Eat & Drink

Are insects the new sushi?

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Are insects the new sushi?

Eat & Drink

20 years ago it would have been almost unthinkable that millions would choose to dine on raw fish and seaweed instead of sandwiches for lunch. Will insects be the next foodie frontier?

Georgina Wilson-Powell

Thu 25 May 2017

“We explore and expand the edible,” On Eating Insects: Stories, Essays and Recipes (by Josh Evans, Roberto Flore, Michael Bom Frøst and Nordic Food Lab, Phaidon), is the result of six years worth of work by the Nordic Food Lab who have taken up the mantle of investigating why the western world doesn’t eat insects. Essays, stories and recipes make up the substantial work, presented with stunning photography. It’s half field guide, half cookery book and we catch up with them to discuss all things creepy and crawly.

The Nordic Food Lab was founded in 2008 by then Noma owners Rene Redzepi and Claus Meyer. It combines their passion for science, gastronomy and agriculture and pulls together experts to examine the big questions facing the food industry whilst recognising that for new ideas and ingredients to be embraced they have to be delicious. Its ethos is distilled into one line in the On Eating Insects introduction,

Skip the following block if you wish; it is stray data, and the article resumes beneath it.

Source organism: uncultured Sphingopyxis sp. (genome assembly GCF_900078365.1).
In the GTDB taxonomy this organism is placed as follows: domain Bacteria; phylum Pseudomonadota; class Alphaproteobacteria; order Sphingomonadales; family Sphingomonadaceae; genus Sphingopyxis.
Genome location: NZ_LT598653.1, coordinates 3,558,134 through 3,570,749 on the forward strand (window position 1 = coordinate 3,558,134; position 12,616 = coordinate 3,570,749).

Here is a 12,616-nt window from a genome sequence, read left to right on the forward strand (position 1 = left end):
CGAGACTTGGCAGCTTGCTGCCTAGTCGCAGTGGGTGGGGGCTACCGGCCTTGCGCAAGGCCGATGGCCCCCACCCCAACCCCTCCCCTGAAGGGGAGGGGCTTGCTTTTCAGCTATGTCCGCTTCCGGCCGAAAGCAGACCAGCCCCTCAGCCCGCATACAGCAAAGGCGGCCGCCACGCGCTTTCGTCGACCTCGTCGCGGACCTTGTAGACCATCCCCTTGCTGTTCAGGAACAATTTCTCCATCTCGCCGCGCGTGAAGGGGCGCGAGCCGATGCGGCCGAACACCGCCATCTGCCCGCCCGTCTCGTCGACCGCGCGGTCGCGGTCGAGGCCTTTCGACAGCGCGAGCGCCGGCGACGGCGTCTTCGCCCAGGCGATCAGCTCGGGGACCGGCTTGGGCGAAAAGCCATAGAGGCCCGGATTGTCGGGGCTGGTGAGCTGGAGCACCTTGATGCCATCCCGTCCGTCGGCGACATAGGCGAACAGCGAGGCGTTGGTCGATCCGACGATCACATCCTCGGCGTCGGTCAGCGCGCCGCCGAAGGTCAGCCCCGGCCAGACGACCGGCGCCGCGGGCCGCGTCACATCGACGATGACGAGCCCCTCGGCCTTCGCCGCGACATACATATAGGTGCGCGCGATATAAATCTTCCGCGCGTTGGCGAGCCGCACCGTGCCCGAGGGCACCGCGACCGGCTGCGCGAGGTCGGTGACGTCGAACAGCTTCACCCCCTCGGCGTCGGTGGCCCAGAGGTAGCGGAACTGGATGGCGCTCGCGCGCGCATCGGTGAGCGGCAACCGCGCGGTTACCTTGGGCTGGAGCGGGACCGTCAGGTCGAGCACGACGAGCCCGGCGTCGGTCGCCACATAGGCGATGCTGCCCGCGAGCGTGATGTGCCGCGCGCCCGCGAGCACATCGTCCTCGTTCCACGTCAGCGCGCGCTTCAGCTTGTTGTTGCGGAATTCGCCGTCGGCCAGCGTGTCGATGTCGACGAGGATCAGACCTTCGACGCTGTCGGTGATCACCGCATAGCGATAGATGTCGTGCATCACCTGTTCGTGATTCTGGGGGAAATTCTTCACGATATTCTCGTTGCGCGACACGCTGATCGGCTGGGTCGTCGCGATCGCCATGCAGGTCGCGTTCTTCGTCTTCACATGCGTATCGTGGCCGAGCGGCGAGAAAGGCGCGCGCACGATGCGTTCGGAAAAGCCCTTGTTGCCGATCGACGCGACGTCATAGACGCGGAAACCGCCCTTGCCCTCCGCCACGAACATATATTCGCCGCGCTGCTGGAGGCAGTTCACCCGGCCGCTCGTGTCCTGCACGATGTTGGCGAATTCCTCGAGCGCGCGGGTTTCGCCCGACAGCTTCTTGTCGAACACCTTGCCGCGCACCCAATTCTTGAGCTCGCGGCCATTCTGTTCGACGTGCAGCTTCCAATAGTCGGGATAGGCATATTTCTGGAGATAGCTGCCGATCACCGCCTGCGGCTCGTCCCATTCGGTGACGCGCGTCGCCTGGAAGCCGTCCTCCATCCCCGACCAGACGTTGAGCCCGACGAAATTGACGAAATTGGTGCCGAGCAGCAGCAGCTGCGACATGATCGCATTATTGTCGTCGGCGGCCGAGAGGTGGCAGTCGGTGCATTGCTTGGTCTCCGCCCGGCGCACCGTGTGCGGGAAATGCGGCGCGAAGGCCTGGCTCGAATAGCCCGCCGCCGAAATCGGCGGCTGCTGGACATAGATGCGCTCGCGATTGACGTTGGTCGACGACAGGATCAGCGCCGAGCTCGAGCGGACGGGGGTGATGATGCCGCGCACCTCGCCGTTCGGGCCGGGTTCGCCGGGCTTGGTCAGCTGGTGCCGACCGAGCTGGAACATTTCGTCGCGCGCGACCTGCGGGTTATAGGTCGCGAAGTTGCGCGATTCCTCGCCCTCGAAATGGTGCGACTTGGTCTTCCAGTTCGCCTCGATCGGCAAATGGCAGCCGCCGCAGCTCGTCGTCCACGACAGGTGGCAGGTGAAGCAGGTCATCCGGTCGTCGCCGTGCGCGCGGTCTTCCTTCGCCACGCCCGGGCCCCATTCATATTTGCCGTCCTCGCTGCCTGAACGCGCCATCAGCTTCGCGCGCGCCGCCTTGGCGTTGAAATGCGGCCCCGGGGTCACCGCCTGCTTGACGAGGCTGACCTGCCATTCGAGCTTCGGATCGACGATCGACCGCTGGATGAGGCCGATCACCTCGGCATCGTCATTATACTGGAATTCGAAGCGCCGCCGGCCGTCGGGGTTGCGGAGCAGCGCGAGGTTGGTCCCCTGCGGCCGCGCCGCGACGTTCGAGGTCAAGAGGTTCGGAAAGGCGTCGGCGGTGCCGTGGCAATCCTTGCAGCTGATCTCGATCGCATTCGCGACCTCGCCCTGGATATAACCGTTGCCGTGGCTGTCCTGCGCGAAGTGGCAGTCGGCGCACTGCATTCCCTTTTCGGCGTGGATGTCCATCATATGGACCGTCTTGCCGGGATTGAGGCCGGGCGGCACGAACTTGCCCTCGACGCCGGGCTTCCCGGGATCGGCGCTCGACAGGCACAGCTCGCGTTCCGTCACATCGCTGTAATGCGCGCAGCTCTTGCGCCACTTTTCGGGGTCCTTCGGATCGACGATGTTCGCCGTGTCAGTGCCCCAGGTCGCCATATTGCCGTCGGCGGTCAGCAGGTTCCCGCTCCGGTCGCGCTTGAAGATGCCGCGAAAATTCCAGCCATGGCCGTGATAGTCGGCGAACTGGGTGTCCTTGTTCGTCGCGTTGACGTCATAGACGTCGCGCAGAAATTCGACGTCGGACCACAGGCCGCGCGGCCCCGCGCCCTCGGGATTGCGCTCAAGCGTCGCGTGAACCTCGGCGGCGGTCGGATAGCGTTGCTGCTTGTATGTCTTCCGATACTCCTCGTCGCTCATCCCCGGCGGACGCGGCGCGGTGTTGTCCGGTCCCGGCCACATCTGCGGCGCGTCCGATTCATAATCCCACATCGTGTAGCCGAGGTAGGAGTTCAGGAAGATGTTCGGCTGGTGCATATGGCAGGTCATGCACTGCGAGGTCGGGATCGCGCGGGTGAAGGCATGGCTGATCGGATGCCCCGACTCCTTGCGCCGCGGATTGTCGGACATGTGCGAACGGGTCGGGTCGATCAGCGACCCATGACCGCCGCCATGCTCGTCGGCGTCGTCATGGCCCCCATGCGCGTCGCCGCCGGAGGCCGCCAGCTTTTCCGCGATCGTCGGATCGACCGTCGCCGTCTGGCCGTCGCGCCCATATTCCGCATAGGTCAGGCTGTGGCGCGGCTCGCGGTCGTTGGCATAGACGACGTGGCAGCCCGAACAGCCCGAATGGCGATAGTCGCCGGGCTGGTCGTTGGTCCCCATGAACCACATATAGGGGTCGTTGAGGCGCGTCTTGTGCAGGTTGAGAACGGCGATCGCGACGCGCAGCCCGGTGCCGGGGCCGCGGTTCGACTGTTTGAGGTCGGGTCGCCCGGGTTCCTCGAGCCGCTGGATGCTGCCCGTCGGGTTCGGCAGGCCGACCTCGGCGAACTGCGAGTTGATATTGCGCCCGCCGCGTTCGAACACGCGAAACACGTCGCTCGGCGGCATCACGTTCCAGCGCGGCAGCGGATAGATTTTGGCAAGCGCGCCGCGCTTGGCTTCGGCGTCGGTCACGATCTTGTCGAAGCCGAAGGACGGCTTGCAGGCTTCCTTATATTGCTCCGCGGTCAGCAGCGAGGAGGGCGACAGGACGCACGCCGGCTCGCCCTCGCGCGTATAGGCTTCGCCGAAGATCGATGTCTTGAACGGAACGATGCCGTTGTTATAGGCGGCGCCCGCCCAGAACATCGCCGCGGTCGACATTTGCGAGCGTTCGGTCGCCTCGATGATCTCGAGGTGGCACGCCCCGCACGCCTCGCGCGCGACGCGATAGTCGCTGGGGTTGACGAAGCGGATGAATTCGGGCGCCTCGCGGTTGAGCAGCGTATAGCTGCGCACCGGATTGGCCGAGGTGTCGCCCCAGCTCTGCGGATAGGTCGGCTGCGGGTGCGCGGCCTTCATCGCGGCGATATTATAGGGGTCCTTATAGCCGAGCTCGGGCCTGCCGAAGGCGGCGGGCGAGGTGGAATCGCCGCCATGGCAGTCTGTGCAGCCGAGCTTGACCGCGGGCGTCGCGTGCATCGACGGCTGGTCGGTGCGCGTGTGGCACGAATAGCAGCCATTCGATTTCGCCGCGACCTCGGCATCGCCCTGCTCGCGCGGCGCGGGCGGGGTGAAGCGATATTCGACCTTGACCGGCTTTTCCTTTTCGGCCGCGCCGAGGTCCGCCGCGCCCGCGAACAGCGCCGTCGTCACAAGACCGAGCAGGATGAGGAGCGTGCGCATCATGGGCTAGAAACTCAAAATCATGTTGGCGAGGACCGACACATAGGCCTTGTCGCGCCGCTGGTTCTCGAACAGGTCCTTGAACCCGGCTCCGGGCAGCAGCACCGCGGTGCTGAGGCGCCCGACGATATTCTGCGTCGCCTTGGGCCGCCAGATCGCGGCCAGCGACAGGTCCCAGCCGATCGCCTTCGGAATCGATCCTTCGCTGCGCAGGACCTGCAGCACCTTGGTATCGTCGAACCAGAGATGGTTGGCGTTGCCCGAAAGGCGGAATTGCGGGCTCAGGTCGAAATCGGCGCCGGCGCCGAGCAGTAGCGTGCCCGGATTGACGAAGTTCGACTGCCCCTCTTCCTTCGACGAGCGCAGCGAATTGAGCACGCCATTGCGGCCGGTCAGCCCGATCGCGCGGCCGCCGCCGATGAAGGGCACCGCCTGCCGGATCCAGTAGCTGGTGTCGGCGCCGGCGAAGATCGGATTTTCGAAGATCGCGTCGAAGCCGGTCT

“The pursuit of good food is also the pursuit of biocultural diversity - the pursuit of a future where everyone can not only eat, but eat well."

On Eating Insects grasshoppers on a plate

Cricket salad as a side?

Image Nordic Food Lab

And that pursuit has lead to them to consider how insects can add security and flavour to our meals. On Eating Insects is a vast-ranging study into the culture and cuisines that already eat insects and what we can learn from them as well as investigating the sustainable issues around what would happen if we all switched to eating grubs and grasshoppers. It’s an old-fashioned field study that harks back to Victorian adventurers for whom knowledge was the ultimate treasure.

I like that the discourse has become more and more complex. It’s not about the yuk factor or will insects save us

Feeding the world

It’s quite possible that by 2050 the global population will have hit nine billion. If the food industry carries on as it is, our food production needs to grow by 70%. But many reports (including one from the UN World Food Programme), say we have enough food to feed everyone if managed more efficiently and we drastically reconsidered our global diet.

“If you consider the whole world we need to be asking the right questions to know what to solve and how to do it,” says Michael Bom Frøst, a sensory scientist and a director at Nordic Food Lab, who helped write the book. “We have to look at nurturing the whole planet - we have the right resources but a wasteful system. If we were cautious and respectful for what we have we could feed 12 billion people. We need to look at how everything can be made more sustainable as we’re running out of resources to exploit."

On Eating Insects a bowl of silkworm larvae at a market

Pick up a pound of Silkworm larvae at a Thai market